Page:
There are five particular pieces that are currently on view outdoors in the city of San Francisco.  The first one is entitled Cupids Span by Claes Oldenburg and his wife Coosje van Bruggen in 2002.  The couple have been making these colossal pieces since the late 1970’s and they have been placed all over Europe, the US, England and parts of Asia.  Cupids Span in Rincon Park in the Embarcadero area of downtown San Francisco is a 60 ft. tall 140 ft. wide piece was commissioned by Donald and Doris Fisher, founders of Gap Inc., who donated it to the City of San Francisco and was installed in November 2002.  More information about the sculpture is found here.

A neighbor of the Cupid Span is a tall silver spaceship docked near the newly renovated Ferry Building on the Embarcadero.  The ship is called the Raygun Gothic Rocketship and was created by a collaboration of artists who were sponsored by the BRAF or Black Rock Arts Foundation.  This 40ft tall ship first landed on the Burning Man festival in nearby Nevada in 2009 and will be hanging around here until September 2011 thanks to money raised by the San Francisco Port Commission and varies private donors.  Another work sponsored by BRAF which made her debut at the 2008 Burning Man Festival entitled Ecstasy is currently standing in Patricia’s Green in Hayes Valley (Hayes/Octavia)

Visitors who walk west to the Moscone Center and Yerba Buena Gardens don’t have to go in to SFMOMA and other area museums to see great pieces.  The park itself is filled with beautiful landscape and performing arts space such as the Yerba Buena Center for the Arts and the Sony Metreon Theater to name a couple. It is such a work of art in itself that a most visitors can find enjoyment just walking around the grounds.  It’s a great place to picnic, catch up on the guidebook or check email if you must.

There are two large public art pieces that stand out among the rest. The first one is Three Dancing Figures by Keith Haring which is located on the southwest corner of 3rd and Howard.  Kids but not adults are allowed to climb on the sculpture which was displayed in 1989 about a year before the artists’ early death.  The sculpture was one of many brought to the city by the San Francisco Arts Commission.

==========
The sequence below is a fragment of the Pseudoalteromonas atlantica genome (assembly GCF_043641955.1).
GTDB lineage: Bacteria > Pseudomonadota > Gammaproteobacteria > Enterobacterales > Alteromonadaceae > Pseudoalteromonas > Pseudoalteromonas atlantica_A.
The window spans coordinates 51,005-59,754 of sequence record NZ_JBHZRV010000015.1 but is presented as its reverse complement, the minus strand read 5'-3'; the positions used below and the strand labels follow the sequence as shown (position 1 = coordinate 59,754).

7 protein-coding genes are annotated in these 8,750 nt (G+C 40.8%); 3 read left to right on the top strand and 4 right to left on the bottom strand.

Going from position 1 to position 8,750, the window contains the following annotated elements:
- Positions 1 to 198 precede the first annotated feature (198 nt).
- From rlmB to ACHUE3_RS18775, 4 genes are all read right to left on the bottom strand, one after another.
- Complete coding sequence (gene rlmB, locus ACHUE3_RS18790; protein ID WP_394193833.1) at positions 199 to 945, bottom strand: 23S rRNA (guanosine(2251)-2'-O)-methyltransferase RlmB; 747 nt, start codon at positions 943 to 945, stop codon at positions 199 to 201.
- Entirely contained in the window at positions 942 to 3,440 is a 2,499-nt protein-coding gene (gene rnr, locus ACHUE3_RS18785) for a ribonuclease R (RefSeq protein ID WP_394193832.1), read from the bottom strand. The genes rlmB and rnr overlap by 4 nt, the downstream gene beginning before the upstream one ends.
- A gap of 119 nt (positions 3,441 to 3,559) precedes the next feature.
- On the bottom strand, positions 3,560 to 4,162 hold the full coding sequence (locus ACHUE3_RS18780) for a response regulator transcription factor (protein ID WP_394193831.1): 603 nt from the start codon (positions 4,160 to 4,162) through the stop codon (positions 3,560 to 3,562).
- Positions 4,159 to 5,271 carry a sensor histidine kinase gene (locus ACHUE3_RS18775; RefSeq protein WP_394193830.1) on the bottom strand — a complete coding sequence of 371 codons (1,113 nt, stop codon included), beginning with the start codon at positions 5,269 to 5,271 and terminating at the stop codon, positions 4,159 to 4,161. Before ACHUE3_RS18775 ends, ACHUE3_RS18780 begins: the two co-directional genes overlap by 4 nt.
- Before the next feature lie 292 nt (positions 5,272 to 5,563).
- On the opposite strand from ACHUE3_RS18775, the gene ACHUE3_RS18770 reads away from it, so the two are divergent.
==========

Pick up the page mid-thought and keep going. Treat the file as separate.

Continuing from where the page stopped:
If you walk east from the Three Dancing Figures you will see the fancy W hotel on the southeastern corner of 3rd and Howard.  If you are standing across the street you will get a good view of the large metal wire sculpture of a woman reclining at the edge of the first few floors.  This sculpture entitled Pneumatic Dreamer by Michael Stutz can be easily missed if you were just walking by.  This particular work was installed in 2001 and was commissioned by the SF Redevelopment Agency.

Next, continue walking a little over a mile or grabbing the MUNI up Market to the Civic Center.  This is home to San Francisco’s Symphony Hall, Main Library and Asian Art Museum.  Across from the museum is a sculpture Three Heads Six Arms by artist Zhang Huan was brought to the city also by the San Francisco Arts Foundation in part of the marking of the San Francisco-Shanghai sister city 30th Anniversary.  This colossal bronze sculpture will be guarding the Civic Center and Asian Art Museum through 2011.  I unfortunately was visiting after the Giants had won the world series, during election season and after it had been victim of graffiti and climbed on.  So it was surrounded by a tall ugly wire fence.